USA v. Cristian Escarcega


UNPUBLISHED OPINION FILED. [15-51090 Affirmed ] Judge: TMR , Judge: PRO , Judge: LHS. Mandate pull date is 05/08/2017 for Appellant Cristian Escarcega [15-51090]

Download PDF
Case: 15-51090 Document: 00513954722 Page: 1 Date Filed: 04/17/2017 IN THE UNITED STATES COURT OF APPEALS FOR THE FIFTH CIRCUIT No. 15-51090 United States Court of Appeals Fifth Circuit FILED April 17, 2017 UNITED STATES OF AMERICA, Lyle W. Cayce Clerk Plaintiff - Appellee v. CRISTIAN ESCARCEGA, Defendant - Appellant Appeal from the United States District Court for the Western District of Texas USDC No. 4:15-CR-275-1 Before REAVLEY, OWEN, and SOUTHWICK, Circuit Judges. PER CURIAM:* Christian Escarcega was convicted of possession with intent to distribute a controlled substance and appeals denial of a motion to suppress evidence of the warrantless search of his cell phone. We affirm. This happened at the border between Mexico and the United States where the defendant was crossing into this country and put his cell phone in the custody of the border control officers. When they saw that there had been Pursuant to 5TH CIR. R. 47.5, the court has determined that this opinion should not be published and is not precedent except under the limited circumstances set forth in 5TH CIR. R. 47.5.4. * Case: 15-51090 Document: 00513954722 Page: 2 Date Filed: 04/17/2017 No. 15-51090 a conversation between the defendant and another person who was under investigation for illegal activity, they obtained a warrant and went through the phone’s content to obtain incriminating evidence. Prior to trial, defendant moved to suppress the evidence acquired from the cell phone, which motion was denied and the appeal now is based on the authority of the Supreme Court in Riley v. California, 134 S. Ct. 2473 (2014). We apply the law as it stands under holdings of the Supreme Court. The defendant’s argument fails because of the difference between a simple arrest and the plenary power of customs officials to search for concealed merchandise. The defendant in this routine crossing of the border could expect no privacy of articles in his possession. The Supreme Court said in 1925 in Carroll v. United States, 267 U.S. 132 at 154: “Travelers may be so stopped in crossing an international boundary because of national self-protection reasonably requiring one entering the country to identify himself as entitled to come in, and his belongings as effects which may be lawfully brought in.” Then in 1985 the Supreme Court said: “Since the founding of our Republic, Congress has granted the Executive plenary authority to conduct routine searches and seizures at the border, without probable cause or a warrant, in order to regulate the collection of duties and to prevent the introduction of contraband into this country.” United States v. Montoya de Hernandez, 473 U.S. 531, 537. The stop and search in this case were constitutionally valid. AFFIRMED. 2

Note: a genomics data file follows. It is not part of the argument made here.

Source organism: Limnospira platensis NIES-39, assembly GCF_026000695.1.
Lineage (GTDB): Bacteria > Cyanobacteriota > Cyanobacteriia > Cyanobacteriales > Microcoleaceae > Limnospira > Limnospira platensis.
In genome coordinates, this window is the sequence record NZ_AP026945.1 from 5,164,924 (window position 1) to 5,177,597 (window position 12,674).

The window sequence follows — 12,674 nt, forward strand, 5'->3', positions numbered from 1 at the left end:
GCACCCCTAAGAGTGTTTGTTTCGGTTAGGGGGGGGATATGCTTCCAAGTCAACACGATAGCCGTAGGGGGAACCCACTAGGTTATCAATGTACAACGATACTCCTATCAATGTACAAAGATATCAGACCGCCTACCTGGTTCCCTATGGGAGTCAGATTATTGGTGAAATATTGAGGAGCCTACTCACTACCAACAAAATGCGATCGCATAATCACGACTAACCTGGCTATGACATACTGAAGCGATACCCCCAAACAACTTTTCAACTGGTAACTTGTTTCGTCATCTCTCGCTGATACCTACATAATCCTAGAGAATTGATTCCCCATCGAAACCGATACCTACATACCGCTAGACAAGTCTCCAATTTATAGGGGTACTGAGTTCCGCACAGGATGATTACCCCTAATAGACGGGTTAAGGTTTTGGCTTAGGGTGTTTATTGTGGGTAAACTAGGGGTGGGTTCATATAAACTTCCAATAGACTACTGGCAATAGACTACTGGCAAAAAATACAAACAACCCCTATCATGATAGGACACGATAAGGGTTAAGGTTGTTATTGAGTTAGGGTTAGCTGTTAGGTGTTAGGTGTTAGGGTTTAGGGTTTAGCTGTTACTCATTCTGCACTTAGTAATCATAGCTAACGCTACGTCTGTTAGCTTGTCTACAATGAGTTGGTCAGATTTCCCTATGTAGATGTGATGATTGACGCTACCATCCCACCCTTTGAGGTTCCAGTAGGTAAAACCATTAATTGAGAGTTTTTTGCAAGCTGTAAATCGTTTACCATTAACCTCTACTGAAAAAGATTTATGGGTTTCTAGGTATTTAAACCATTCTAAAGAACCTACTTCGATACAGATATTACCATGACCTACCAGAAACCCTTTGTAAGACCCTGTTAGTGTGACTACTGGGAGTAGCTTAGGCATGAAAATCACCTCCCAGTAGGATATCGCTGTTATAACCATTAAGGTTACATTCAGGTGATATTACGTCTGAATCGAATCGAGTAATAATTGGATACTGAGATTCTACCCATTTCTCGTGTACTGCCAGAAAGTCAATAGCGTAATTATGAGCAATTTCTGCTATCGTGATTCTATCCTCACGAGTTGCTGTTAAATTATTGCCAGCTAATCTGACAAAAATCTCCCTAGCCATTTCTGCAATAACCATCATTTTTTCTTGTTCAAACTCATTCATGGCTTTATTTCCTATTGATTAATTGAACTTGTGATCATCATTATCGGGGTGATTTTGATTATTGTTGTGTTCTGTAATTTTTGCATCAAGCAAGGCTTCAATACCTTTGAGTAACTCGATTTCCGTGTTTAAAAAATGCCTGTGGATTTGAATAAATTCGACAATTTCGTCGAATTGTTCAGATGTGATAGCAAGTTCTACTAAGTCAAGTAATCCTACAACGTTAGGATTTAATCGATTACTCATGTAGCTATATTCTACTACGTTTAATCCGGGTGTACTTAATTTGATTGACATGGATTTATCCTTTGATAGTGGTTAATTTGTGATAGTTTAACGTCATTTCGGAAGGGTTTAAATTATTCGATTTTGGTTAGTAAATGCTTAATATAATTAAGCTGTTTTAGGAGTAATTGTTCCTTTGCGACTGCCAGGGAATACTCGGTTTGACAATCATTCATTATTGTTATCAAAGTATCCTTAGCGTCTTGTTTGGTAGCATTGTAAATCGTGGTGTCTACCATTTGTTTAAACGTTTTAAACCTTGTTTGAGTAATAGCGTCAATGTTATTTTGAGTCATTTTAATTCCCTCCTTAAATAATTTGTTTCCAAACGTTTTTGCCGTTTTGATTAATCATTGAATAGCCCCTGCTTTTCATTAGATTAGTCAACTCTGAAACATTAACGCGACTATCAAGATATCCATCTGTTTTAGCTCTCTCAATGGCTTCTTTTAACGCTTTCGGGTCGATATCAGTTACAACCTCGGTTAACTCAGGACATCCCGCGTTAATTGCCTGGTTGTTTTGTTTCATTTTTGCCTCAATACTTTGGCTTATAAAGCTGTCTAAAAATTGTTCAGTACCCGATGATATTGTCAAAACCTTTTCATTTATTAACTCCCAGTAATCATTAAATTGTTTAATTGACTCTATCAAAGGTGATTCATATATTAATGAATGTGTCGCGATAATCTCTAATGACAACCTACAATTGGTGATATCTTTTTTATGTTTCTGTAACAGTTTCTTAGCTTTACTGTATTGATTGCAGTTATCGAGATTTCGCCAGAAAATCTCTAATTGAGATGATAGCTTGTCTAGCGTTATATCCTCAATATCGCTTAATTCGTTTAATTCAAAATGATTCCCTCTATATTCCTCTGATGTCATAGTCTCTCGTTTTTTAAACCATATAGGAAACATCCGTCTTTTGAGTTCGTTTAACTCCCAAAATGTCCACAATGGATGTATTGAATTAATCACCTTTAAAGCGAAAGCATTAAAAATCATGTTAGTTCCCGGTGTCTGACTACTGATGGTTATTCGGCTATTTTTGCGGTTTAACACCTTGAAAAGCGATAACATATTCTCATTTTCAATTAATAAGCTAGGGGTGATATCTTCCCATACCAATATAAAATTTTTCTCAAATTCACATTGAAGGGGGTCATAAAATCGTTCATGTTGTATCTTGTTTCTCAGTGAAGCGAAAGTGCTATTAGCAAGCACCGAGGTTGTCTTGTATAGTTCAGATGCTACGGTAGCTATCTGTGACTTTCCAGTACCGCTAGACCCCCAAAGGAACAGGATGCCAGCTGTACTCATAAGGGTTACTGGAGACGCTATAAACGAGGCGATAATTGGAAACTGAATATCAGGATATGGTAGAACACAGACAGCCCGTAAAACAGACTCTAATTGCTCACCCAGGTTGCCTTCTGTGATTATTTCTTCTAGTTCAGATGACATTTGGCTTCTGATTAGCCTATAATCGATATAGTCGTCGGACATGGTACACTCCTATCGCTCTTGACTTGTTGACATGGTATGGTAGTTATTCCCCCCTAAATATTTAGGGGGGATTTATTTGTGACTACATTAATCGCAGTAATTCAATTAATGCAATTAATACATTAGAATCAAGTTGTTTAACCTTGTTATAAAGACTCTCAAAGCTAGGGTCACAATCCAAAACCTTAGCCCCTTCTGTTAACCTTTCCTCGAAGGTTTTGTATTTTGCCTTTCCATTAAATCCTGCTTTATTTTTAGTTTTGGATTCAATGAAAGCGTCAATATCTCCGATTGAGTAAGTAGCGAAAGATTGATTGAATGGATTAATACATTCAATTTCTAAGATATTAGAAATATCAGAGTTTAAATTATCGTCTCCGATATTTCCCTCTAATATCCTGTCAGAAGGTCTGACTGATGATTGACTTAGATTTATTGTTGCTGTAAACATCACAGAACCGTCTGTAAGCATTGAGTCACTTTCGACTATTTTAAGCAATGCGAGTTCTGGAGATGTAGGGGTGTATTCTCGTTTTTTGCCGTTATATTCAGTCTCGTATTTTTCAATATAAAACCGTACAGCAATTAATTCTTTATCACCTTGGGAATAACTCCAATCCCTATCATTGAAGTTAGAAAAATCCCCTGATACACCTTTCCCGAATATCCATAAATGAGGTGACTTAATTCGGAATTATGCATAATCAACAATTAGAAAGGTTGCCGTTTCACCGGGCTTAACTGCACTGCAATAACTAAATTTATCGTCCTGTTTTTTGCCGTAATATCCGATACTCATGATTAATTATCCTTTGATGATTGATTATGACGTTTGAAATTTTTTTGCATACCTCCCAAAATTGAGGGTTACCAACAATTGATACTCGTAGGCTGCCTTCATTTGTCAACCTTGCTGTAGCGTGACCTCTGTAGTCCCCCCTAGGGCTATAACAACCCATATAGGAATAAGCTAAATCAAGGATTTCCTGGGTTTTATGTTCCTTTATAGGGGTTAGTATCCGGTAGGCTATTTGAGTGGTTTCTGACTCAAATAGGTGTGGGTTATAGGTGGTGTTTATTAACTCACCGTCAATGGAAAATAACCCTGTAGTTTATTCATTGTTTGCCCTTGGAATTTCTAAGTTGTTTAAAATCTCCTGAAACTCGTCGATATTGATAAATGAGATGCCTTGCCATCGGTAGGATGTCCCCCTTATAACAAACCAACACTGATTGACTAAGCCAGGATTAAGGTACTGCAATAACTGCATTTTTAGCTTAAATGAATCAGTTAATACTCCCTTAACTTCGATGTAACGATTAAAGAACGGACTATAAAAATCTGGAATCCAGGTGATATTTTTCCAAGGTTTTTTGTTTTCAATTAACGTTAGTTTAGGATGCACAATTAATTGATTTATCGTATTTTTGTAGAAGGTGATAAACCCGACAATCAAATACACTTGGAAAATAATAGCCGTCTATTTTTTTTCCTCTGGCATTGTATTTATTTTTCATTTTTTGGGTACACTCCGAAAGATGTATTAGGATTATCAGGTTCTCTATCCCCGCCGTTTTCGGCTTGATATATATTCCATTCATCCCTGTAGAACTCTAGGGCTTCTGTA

Disclaimer: Justia Dockets & Filings provides public litigation records from the federal appellate and district courts. These filings and docket sheets should not be considered findings of fact or liability, nor do they necessarily reflect the view of Justia.

Why Is My Information Online?